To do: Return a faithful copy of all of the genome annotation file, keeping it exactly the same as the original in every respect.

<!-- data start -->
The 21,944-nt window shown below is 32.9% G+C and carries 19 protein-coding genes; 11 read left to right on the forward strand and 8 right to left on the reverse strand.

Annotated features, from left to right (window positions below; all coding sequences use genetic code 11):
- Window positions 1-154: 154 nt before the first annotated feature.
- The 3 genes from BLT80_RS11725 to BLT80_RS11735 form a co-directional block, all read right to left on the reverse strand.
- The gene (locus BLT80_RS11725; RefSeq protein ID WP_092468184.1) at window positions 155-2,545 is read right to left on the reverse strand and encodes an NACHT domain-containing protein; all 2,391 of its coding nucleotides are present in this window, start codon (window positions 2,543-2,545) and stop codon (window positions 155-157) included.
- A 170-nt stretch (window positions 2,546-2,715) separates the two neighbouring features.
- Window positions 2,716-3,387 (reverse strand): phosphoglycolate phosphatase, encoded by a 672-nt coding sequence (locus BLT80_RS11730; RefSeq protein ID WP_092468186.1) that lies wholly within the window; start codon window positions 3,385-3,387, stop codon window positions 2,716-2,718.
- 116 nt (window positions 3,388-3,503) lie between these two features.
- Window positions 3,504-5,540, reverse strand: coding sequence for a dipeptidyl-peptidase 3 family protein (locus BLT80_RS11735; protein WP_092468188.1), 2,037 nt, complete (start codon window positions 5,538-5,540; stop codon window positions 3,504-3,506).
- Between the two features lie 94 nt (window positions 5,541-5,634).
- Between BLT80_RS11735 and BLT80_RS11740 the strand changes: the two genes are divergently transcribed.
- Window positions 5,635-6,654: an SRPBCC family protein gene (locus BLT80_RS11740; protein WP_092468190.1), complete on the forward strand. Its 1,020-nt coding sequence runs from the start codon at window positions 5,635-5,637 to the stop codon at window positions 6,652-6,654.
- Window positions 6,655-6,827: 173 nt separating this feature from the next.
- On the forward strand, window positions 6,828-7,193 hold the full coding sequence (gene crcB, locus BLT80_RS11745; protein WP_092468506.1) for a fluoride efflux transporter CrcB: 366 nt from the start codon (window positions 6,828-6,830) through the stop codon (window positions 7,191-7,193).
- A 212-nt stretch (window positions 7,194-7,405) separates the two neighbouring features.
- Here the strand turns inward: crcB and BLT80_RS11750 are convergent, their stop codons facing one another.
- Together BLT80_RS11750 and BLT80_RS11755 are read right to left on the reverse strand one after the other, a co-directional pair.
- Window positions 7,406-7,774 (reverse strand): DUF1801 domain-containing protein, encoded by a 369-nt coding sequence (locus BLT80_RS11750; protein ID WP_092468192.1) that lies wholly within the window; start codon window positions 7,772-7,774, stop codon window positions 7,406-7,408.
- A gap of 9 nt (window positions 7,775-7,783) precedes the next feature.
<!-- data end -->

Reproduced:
The 21,944-nt window shown below is 32.9% G+C and carries 19 protein-coding genes; 11 read left to right on the forward strand and 8 right to left on the reverse strand.

Annotated features, from left to right (window positions below; all coding sequences use genetic code 11):
- Window positions 1-154: 154 nt before the first annotated feature.
- The 3 genes from BLT80_RS11725 to BLT80_RS11735 form a co-directional block, all read right to left on the reverse strand.
- The gene (locus BLT80_RS11725; RefSeq protein ID WP_092468184.1) at window positions 155-2,545 is read right to left on the reverse strand and encodes an NACHT domain-containing protein; all 2,391 of its coding nucleotides are present in this window, start codon (window positions 2,543-2,545) and stop codon (window positions 155-157) included.
- A 170-nt stretch (window positions 2,546-2,715) separates the two neighbouring features.
- Window positions 2,716-3,387 (reverse strand): phosphoglycolate phosphatase, encoded by a 672-nt coding sequence (locus BLT80_RS11730; RefSeq protein ID WP_092468186.1) that lies wholly within the window; start codon window positions 3,385-3,387, stop codon window positions 2,716-2,718.
- 116 nt (window positions 3,388-3,503) lie between these two features.
- Window positions 3,504-5,540, reverse strand: coding sequence for a dipeptidyl-peptidase 3 family protein (locus BLT80_RS11735; protein WP_092468188.1), 2,037 nt, complete (start codon window positions 5,538-5,540; stop codon window positions 3,504-3,506).
- Between the two features lie 94 nt (window positions 5,541-5,634).
- Between BLT80_RS11735 and BLT80_RS11740 the strand changes: the two genes are divergently transcribed.
- Window positions 5,635-6,654: an SRPBCC family protein gene (locus BLT80_RS11740; protein WP_092468190.1), complete on the forward strand. Its 1,020-nt coding sequence runs from the start codon at window positions 5,635-5,637 to the stop codon at window positions 6,652-6,654.
- Window positions 6,655-6,827: 173 nt separating this feature from the next.
- On the forward strand, window positions 6,828-7,193 hold the full coding sequence (gene crcB, locus BLT80_RS11745; protein WP_092468506.1) for a fluoride efflux transporter CrcB: 366 nt from the start codon (window positions 6,828-6,830) through the stop codon (window positions 7,191-7,193).
- A 212-nt stretch (window positions 7,194-7,405) separates the two neighbouring features.
- Here the strand turns inward: crcB and BLT80_RS11750 are convergent, their stop codons facing one another.
- Together BLT80_RS11750 and BLT80_RS11755 are read right to left on the reverse strand one after the other, a co-directional pair.
- Window positions 7,406-7,774 (reverse strand): DUF1801 domain-containing protein, encoded by a 369-nt coding sequence (locus BLT80_RS11750; protein ID WP_092468192.1) that lies wholly within the window; start codon window positions 7,772-7,774, stop codon window positions 7,406-7,408.
- A gap of 9 nt (window positions 7,775-7,783) precedes the next feature.